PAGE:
2. 4 out of 5

    Steven

    "'Art is never owned, neither by its patrons nor even by the artists themselves,' the poet Joseph Brodsky wrote. The trial laid bare a possessiveness over the artistic legacy of the least possessive of men. Reiner Stach writes of Kafka: 'There is not a single known episode in his life in which he displayed possessiveness.' Not so kafka's would-be heirs in Israel and Germany who forgot that Kafka is not theirs; if anything, they are his." (219)

  3. 4 out of 5

    Adam Loewy

    This is a great book. At its core, it is about the legal dispute over Kafka’s work but that is a small part of the book. The larger story is about Kafka and Max Brod’s lives and how societies try to claim cultural memory. This is a fascinating read. I couldn’t put it down.

  4. 4 out of 5

    Wouter

    Wat slechts een formaliteit had moeten zijn - het laten verifiëren van het testament van haar moeder bij de rechtbank - mondde voor Eva Hoffe in september 2007 uit in een kafkaëske nachtmerrie. Zonder dat haar enige blaam trof, had de staat Israël besloten de nalatenschap van haar moeder te betwisten omdat deze artefacten bezat van 'immens culturele waarde' die behouden moesten worden voor de natie. De buit? De archieven van Max Brod, schrijver van enige faam alsook literair executeur van Franz Wat slechts een formaliteit had moeten zijn - het laten verifiëren van het testament van haar moeder bij de rechtbank - mondde voor Eva Hoffe in september 2007 uit in een kafkaëske nachtmerrie. Zonder dat haar enige blaam trof, had de staat Israël besloten de nalatenschap van haar moeder te betwisten omdat deze artefacten bezat van 'immens culturele waarde' die behouden moesten worden voor de natie. De buit? De archieven van Max Brod, schrijver van enige faam alsook literair executeur van Franz Kafka. Het doel? De manuscripten van Kafka, die zich in deze archieven bevonden, veilig te stellen voor de Nationale Bibliotheek te Jeruzalem. In Kafka's Last Trial: The Case of a Literary Legacy reconstrueert Benjamin Balint de rechtszaak van Israël tegen Hoffe en hij zet de overleveringsgeschiedenis van Kafka's papieren uiteen die uiteindelijk tot deze rechtszaak leidde. Een buitengewoon interessante en rijke geschiedenis, waarbij veel aandacht uitgaat naar de vriendschap tussen Kafka en Brod; de controversiële beslissing van Brod om tegen Kafka's instructies in diens manuscripten na zijn dood niet te verbranden; en de wankele relatie tussen Duitsland en Israël over wie het beste de papieren van Kafka kan beheren. Persoonlijk had ik wellicht nog iets meer reflectie van de auteur willen zien op de onderliggende vraag die de materie van het boek opwerpt: wie komt ons cultureel erfgoed toe dat in particulier bezit verkeert? Een aanrader voor wie geïnteresseerd is in Kafka. Gerelateerd: Forest Dark en Kafka's Other Trial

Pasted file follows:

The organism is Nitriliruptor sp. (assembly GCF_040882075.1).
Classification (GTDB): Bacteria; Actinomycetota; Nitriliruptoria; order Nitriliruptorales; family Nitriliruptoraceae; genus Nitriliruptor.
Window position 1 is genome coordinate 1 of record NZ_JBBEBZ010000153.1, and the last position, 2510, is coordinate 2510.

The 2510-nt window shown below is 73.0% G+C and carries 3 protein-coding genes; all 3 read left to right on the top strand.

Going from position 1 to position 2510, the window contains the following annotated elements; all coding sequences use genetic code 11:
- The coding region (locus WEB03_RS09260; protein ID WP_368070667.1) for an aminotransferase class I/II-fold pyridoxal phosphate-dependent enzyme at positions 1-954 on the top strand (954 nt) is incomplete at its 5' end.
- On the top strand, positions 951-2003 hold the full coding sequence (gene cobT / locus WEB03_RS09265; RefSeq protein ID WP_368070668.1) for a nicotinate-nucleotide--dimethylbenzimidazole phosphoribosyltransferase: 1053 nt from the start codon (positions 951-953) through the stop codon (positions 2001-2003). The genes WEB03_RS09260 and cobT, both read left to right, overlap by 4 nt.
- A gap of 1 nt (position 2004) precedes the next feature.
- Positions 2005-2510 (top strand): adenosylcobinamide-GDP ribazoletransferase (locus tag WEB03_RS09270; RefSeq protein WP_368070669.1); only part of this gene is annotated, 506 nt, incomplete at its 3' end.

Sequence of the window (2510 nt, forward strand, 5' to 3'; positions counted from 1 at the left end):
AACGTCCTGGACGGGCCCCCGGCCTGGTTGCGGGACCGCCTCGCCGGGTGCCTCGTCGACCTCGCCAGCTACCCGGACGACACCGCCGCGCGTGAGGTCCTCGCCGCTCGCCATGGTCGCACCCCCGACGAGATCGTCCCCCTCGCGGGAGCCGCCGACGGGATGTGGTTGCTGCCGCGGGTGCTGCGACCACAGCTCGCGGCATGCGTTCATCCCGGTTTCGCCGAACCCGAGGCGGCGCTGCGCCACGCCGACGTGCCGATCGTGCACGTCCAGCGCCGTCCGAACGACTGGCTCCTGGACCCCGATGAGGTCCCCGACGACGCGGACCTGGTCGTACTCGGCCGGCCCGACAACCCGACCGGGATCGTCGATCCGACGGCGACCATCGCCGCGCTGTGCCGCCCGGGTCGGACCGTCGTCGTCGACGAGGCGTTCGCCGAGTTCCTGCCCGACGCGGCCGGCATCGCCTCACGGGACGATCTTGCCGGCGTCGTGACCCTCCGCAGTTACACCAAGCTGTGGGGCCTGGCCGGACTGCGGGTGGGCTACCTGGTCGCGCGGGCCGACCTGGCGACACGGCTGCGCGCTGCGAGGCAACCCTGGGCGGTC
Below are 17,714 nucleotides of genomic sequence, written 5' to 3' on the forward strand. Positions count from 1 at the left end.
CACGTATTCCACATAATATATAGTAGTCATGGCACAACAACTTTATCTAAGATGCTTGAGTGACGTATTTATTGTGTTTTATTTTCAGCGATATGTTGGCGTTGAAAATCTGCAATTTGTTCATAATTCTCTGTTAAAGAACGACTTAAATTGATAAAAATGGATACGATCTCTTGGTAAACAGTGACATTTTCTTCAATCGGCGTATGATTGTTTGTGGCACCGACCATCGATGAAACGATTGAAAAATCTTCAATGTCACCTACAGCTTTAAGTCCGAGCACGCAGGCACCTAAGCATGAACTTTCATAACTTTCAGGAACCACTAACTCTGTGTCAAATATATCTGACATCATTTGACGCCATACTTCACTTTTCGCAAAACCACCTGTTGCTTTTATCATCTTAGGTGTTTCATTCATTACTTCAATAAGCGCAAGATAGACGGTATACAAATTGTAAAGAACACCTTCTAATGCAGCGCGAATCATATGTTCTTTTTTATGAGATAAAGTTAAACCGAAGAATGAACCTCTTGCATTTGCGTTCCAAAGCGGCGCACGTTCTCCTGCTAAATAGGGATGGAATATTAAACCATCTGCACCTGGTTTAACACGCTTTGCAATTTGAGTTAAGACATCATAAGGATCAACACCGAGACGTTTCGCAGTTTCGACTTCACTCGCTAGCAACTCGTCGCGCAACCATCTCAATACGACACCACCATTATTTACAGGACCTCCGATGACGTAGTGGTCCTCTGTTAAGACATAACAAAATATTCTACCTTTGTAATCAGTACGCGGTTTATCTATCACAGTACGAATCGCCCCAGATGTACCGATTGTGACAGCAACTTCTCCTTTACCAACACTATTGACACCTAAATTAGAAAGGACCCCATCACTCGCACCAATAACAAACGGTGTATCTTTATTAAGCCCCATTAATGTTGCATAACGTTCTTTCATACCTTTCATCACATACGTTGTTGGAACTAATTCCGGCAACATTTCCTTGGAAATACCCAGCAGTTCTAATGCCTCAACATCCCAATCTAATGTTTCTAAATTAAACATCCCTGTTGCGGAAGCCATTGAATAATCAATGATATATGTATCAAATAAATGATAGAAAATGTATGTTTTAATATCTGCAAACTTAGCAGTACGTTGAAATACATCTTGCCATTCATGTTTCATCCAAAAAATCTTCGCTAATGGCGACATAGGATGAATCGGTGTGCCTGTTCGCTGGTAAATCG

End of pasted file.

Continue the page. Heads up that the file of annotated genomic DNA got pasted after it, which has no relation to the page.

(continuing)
5. 4 out of 5

    Cathérine

    Boeiend verhaal over de strijd om het eigendomsrecht van Kafka's nagelaten manuscripten en breder over het van wie, hoe en wat van cultureel erfgoed in het algemeen.

  6. 5 out of 5

    Stephen Goldenberg

    This may seem like a bit of a niche subject for a book and it certainly helps to make it interesting and enjoyable if you are a Kafka fan. But it’s also about far more than just the writer and his legacy. By centring on the legal struggle in Israeli courts after the death of Kafka’s friend, Max Brod about the ownership of his Kafka archive, the book then becomes a consideration of identity, Jewishness, Zionism, language, intellectual rights, nationalism and internationalism and a lot more. It’s a This may seem like a bit of a niche subject for a book and it certainly helps to make it interesting and enjoyable if you are a Kafka fan. But it’s also about far more than just the writer and his legacy. By centring on the legal struggle in Israeli courts after the death of Kafka’s friend, Max Brod about the ownership of his Kafka archive, the book then becomes a consideration of identity, Jewishness, Zionism, language, intellectual rights, nationalism and internationalism and a lot more. It’s already well-known that, on his death, Kafka left his manuscripts to Brod with instructions for him to burn them. Of course, he didn’t. Not only that, but he also had to smuggle them out of Prague to Palestine to prevent the Nazis from burning them. So much of what has happened since can only be called Kafkaesque (a term that Balint points out is disliked by most Kafka scholars.

  7. 5 out of 5

    Judy

    Fascinating saga that raises important questions.

  8. 5 out of 5

    Ernie